La pesadilla de lindley - la biología sexual de catasetum y cycnoches
The sexual dimorphism of the genera Catasetum and Cycnoches is now common knowledge to orchid growers and investigators. Female flowers of Catasetum are all non-resupinate with a hooded lip, whereas the male flowers can be non-resupinate with a hooded lip or resupinate with a differently shaped lip,...
|Autor Principal:||Gerlach, Günter|
Universidad de Costa Rica
|Acceso en línea:||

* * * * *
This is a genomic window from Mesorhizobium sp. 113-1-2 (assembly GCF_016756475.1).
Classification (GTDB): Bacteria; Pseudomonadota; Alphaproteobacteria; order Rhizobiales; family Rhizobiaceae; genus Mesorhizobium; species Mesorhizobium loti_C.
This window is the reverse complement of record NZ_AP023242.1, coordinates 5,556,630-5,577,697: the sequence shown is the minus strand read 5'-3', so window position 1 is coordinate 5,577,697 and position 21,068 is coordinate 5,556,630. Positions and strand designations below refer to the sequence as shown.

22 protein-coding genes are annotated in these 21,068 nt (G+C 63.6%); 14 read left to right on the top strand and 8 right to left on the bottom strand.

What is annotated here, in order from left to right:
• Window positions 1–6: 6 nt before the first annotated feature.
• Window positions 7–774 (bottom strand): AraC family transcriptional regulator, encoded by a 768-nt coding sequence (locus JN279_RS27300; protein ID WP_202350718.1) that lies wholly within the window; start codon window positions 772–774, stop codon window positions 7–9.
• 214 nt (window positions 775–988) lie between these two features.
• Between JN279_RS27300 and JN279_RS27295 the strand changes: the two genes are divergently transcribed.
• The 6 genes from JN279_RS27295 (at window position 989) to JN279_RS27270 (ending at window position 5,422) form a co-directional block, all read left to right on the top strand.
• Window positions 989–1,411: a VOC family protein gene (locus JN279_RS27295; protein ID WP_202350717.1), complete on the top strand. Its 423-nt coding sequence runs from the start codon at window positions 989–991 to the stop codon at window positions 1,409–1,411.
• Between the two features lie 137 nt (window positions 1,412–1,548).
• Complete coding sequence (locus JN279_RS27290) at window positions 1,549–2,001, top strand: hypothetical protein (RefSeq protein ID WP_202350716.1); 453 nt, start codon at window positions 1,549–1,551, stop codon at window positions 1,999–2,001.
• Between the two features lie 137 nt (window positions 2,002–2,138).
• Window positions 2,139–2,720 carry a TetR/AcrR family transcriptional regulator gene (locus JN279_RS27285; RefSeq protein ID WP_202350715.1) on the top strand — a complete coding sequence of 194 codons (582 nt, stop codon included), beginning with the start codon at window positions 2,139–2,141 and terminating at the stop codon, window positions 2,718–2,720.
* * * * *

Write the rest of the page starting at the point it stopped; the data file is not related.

The sexual dimorphism of the genera Catasetum and Cycnoches is now common knowledge to orchid growers and investigators. Female flowers of Catasetum are all non-resupinate with a hooded lip, whereas the male flowers can be non-resupinate with a hooded lip or resupinate with a differently shaped lip, depending on the species. Only with male flowers present can the species of a Catasetum can be determined. In Cycnoches, flowers of both sexes are resupinate with a slender and long, curved column, resembling a swan’s neck. The lip of male flowers of C. sect. Heteranthae is provided with finger-like projections, but female flowers of that section and those of C. sect. Cycnoches have an entire lip. Female flowers of both genera observed in the Botanical Garden of Munich bear pollinaria, but they are without any function. Slight movements of the female inflorescences of Catasetum cause the pollinaria to fall off, and as a result their presence is often overlooked. In female pollinaria of Catasetum the caudicles are absent, making pollination impossible in nature. Their pollen is germinable, and application of the pollinia to the stigma of the same flower yields viable seeds. The seldomobserved intermediate forms have a stigmatic cavity as in the male flowers. Their pollinaria are similar to those of the female flowers, so they are also non-functional. They do not serve either as males or females. In female Cycnoches, the anther cap does not fall off, so preventing pollination by such a pollinarium. The pollinia are encapsulated by the anther cap and so cannot come into contact with the stigma of another flower. Here, too, germination tests of the female pollen were positive. It is suspected that selfing of the female flowers here also will result in viable seeds. In both cases the female flowers are true hermaphrodites, but because of their limited male function one should think of them as functional female flowers. Male flowers, however, do not develop precursors of ovules, and a stigma is not present. Given the different flower morphologies and the pollination processes, one assumes that the floral fragrances should differ among the sexes of Catasetum flowers. The battered pollinator will remember the negative experience with the male flowers. So different fragrances in the female flowers would be the way out of this dilemma. Floral fragrances of five Catasetum species and two Cycnoches species were investigated by gas chromatography. Only weak differences in the fragrance composition of the separate sexes were detected, begging several questions. What are the forces driving the pollinator from male to female flowers? Is the weight of the pollinarium sufficient to explain avoidance of the male flowers? Does the bee still remember the disagreeable episode? Is identification effected only by visual senses?